It depends on how it's stored.
Generally, if you're the one defining the rules, I'd go with fstream, and use >> and << operators for both saving and loading.
This way, it's easy to get data.
Look at my example:
//Loading file - LevelLoader.cpp
* A function loading level from a file
* @param con A vector for storing Blocks from file
* @param filepath The path of file containing data
* @return Function returns false if couldn't open file, otherwise returns true
bool LevelLoader::LoadLevel(std::vector<Block>& con, std::string filepath)
std::ifstream file(filepath); // Create a file stream, open file
if(!file.good()) // If we encounter error, return false
//Each file line looks like this(example):
// 25 64 3
file >> xpos;
file >> ypos;
file >> colorIndex;
con.push_back(Block(xpos, ypos, colorIndex));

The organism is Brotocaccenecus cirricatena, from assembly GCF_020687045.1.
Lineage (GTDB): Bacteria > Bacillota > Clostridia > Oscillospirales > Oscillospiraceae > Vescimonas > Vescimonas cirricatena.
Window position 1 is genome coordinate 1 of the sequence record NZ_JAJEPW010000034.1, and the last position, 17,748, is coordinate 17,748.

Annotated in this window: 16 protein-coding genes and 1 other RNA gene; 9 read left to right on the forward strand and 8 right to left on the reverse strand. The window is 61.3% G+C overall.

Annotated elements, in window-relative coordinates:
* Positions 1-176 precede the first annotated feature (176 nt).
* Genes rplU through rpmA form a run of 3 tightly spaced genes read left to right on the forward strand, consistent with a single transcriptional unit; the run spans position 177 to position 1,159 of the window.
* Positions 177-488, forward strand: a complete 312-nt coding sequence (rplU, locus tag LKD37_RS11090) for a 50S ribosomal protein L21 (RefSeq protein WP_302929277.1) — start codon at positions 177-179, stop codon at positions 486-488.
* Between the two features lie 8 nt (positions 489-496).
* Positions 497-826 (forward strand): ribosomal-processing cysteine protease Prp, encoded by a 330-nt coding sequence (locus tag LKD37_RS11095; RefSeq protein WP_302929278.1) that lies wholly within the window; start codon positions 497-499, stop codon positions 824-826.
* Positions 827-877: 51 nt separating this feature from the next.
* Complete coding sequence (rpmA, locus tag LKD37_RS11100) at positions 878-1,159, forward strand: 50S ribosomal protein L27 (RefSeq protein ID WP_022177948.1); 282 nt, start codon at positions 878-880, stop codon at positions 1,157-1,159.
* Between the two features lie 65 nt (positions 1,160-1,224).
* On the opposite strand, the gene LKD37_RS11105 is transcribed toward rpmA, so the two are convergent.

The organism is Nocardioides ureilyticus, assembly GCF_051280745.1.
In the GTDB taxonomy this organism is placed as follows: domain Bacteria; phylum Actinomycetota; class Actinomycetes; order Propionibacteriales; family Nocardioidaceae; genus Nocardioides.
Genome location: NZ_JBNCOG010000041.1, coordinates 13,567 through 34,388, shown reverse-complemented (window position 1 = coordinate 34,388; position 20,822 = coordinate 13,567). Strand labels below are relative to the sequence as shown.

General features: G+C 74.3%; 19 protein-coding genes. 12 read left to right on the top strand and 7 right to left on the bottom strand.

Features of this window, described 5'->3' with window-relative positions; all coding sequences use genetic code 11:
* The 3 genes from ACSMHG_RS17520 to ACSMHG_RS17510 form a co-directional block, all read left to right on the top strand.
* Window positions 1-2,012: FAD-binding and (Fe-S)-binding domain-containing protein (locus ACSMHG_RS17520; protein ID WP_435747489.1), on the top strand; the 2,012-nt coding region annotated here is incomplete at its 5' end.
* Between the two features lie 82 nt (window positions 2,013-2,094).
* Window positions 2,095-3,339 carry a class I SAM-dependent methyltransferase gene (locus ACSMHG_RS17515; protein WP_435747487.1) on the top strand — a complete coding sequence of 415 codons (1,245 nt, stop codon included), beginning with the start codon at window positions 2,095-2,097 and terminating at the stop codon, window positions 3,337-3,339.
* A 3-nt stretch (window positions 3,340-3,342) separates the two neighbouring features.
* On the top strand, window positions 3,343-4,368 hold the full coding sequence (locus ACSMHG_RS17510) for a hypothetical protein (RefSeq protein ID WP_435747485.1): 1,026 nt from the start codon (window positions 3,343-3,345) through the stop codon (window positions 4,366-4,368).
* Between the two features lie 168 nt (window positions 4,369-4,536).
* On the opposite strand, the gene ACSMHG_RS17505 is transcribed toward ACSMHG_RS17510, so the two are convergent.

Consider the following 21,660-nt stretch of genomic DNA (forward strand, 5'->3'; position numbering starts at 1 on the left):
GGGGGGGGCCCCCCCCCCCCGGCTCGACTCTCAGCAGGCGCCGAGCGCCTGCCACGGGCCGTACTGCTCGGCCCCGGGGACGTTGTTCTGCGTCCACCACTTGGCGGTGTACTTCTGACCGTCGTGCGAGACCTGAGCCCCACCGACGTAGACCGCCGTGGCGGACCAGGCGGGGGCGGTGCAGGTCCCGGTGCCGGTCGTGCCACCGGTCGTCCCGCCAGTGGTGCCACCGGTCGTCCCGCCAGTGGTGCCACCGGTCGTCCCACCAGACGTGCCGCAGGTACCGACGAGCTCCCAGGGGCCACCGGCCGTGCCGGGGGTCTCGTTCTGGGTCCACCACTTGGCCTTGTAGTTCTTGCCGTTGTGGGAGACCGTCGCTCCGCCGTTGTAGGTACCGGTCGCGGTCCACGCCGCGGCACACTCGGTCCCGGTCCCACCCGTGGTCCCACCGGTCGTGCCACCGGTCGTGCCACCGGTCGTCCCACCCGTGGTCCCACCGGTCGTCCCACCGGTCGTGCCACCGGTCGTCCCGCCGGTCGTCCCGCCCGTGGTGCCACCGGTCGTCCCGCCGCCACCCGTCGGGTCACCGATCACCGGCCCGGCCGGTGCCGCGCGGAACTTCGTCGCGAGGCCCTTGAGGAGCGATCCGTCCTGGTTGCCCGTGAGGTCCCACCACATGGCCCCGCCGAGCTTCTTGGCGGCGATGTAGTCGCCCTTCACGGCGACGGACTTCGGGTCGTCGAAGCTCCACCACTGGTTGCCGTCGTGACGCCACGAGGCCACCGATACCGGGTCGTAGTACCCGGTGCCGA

con.pop_back();//Including one empty line.
I had to make small hack with pop_back(), but it's because that how I stored it.
As you see, I can extract needed data from file.
And function that saves it is just as similar
for(auto& it : m_BlockContainer)
levelFile << it.GetX() <<' '<< it.GetY()<<' '<<it.GetHp()<<std::endl;
Which you could read like "For each element in m_BlockContainer, take its X, Y and HP, and store them in the file.
I'm pretty sure that if you experiment you'll do it without problem.
PS. If you don't want to use >> operator, then your code has a following flaw - you get line from file, but you never parse input string - you need to go through string and separate each element, take it out from string and store in proper array.